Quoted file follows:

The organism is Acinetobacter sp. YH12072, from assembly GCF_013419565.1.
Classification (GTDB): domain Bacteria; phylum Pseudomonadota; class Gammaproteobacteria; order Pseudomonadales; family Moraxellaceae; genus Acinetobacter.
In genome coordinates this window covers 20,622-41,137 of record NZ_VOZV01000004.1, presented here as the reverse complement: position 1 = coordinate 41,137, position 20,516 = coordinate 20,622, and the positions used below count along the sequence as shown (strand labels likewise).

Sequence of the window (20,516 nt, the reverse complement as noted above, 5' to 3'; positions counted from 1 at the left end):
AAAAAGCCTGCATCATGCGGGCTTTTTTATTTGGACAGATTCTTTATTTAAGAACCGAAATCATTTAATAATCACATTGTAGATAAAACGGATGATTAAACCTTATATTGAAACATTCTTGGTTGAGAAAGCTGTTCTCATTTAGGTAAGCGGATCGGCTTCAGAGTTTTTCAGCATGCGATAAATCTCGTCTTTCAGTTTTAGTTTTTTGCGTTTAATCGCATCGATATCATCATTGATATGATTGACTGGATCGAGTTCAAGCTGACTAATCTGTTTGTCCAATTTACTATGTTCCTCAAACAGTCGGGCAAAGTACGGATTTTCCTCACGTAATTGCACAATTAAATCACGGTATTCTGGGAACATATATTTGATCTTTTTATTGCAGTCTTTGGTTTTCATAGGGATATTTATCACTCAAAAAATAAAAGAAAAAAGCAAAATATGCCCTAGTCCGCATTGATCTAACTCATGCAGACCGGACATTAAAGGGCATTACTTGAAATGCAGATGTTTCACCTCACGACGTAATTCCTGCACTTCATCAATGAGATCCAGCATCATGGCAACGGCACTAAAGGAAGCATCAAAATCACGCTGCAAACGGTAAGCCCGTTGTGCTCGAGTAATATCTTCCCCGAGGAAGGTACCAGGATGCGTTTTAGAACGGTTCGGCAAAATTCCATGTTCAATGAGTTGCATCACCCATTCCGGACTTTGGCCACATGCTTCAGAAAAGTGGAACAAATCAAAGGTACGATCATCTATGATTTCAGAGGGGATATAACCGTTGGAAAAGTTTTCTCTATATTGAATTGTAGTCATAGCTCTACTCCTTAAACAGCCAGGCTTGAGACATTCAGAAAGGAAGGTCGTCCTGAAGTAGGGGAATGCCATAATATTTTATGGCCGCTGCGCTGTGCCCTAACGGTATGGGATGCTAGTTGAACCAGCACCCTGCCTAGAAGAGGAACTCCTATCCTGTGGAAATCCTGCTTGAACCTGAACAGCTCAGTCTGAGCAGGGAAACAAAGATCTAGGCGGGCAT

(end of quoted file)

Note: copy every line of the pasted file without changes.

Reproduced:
The organism is Acinetobacter sp. YH12072, from assembly GCF_013419565.1.
Classification (GTDB): domain Bacteria; phylum Pseudomonadota; class Gammaproteobacteria; order Pseudomonadales; family Moraxellaceae; genus Acinetobacter.
In genome coordinates this window covers 20,622-41,137 of record NZ_VOZV01000004.1, presented here as the reverse complement: position 1 = coordinate 41,137, position 20,516 = coordinate 20,622, and the positions used below count along the sequence as shown (strand labels likewise).

Sequence of the window (20,516 nt, the reverse complement as noted above, 5' to 3'; positions counted from 1 at the left end):
AAAAAGCCTGCATCATGCGGGCTTTTTTATTTGGACAGATTCTTTATTTAAGAACCGAAATCATTTAATAATCACATTGTAGATAAAACGGATGATTAAACCTTATATTGAAACATTCTTGGTTGAGAAAGCTGTTCTCATTTAGGTAAGCGGATCGGCTTCAGAGTTTTTCAGCATGCGATAAATCTCGTCTTTCAGTTTTAGTTTTTTGCGTTTAATCGCATCGATATCATCATTGATATGATTGACTGGATCGAGTTCAAGCTGACTAATCTGTTTGTCCAATTTACTATGTTCCTCAAACAGTCGGGCAAAGTACGGATTTTCCTCACGTAATTGCACAATTAAATCACGGTATTCTGGGAACATATATTTGATCTTTTTATTGCAGTCTTTGGTTTTCATAGGGATATTTATCACTCAAAAAATAAAAGAAAAAAGCAAAATATGCCCTAGTCCGCATTGATCTAACTCATGCAGACCGGACATTAAAGGGCATTACTTGAAATGCAGATGTTTCACCTCACGACGTAATTCCTGCACTTCATCAATGAGATCCAGCATCATGGCAACGGCACTAAAGGAAGCATCAAAATCACGCTGCAAACGGTAAGCCCGTTGTGCTCGAGTAATATCTTCCCCGAGGAAGGTACCAGGATGCGTTTTAGAACGGTTCGGCAAAATTCCATGTTCAATGAGTTGCATCACCCATTCCGGACTTTGGCCACATGCTTCAGAAAAGTGGAACAAATCAAAGGTACGATCATCTATGATTTCAGAGGGGATATAACCGTTGGAAAAGTTTTCTCTATATTGAATTGTAGTCATAGCTCTACTCCTTAAACAGCCAGGCTTGAGACATTCAGAAAGGAAGGTCGTCCTGAAGTAGGGGAATGCCATAATATTTTATGGCCGCTGCGCTGTGCCCTAACGGTATGGGATGCTAGTTGAACCAGCACCCTGCCTAGAAGAGGAACTCCTATCCTGTGGAAATCCTGCTTGAACCTGAACAGCTCAGTCTGAGCAGGGAAACAAAGATCTAGGCGGGCAT